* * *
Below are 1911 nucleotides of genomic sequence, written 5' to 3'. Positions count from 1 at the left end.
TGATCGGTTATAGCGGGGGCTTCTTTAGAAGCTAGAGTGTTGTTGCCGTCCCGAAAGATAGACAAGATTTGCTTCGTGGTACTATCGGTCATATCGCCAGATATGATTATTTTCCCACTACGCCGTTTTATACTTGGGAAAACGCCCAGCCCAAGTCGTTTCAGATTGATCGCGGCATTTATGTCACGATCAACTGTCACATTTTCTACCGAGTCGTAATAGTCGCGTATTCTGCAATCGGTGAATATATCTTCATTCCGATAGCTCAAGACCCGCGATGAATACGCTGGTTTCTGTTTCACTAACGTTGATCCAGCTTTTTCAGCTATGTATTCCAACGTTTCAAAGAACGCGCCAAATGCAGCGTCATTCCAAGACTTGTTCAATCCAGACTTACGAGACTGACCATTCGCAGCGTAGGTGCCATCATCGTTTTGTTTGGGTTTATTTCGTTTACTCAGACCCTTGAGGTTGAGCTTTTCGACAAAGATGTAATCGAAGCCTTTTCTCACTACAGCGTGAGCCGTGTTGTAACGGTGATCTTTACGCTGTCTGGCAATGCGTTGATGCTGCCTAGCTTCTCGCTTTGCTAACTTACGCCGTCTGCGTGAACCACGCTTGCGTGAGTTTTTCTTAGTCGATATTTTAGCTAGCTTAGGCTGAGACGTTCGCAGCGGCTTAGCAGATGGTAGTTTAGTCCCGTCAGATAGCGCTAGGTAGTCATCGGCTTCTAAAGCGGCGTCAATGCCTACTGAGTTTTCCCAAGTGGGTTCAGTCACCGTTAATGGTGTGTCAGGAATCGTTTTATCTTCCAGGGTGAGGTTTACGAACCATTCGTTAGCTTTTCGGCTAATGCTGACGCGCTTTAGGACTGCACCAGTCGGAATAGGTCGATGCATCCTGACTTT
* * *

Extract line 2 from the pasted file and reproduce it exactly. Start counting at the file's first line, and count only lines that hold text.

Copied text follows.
TGATCGGTTATAGCGGGGGCTTCTTTAGAAGCTAGAGTGTTGTTGCCGTCCCGAAAGATAGACAAGATTTGCTTCGTGGTACTATCGGTCATATCGCCAGATATGATTATTTTCCCACTACGCCGTTTTATACTTGGGAAAACGCCCAGCCCAAGTCGTTTCAGATTGATCGCGGCATTTATGTCACGATCAACTGTCACATTTTCTACCGAGTCGTAATAGTCGCGTATTCTGCAATCGGTGAATATATCTTCATTCCGATAGCTCAAGACCCGCGATGAATACGCTGGTTTCTGTTTCACTAACGTTGATCCAGCTTTTTCAGCTATGTATTCCAACGTTTCAAAGAACGCGCCAAATGCAGCGTCATTCCAAGACTTGTTCAATCCAGACTTACGAGACTGACCATTCGCAGCGTAGGTGCCATCATCGTTTTGTTTGGGTTTATTTCGTTTACTCAGACCCTTGAGGTTGAGCTTTTCGACAAAGATGTAATCGAAGCCTTTTCTCACTACAGCGTGAGCCGTGTTGTAACGGTGATCTTTACGCTGTCTGGCAATGCGTTGATGCTGCCTAGCTTCTCGCTTTGCTAACTTACGCCGTCTGCGTGAACCACGCTTGCGTGAGTTTTTCTTAGTCGATATTTTAGCTAGCTTAGGCTGAGACGTTCGCAGCGGCTTAGCAGATGGTAGTTTAGTCCCGTCAGATAGCGCTAGGTAGTCATCGGCTTCTAAAGCGGCGTCAATGCCTACTGAGTTTTCCCAAGTGGGTTCAGTCACCGTTAATGGTGTGTCAGGAATCGTTTTATCTTCCAGGGTGAGGTTTACGAACCATTCGTTAGCTTTTCGGCTAATGCTGACGCGCTTTAGGACTGCACCAGTCGGAATAGGTCGATGCATCCTGACTTT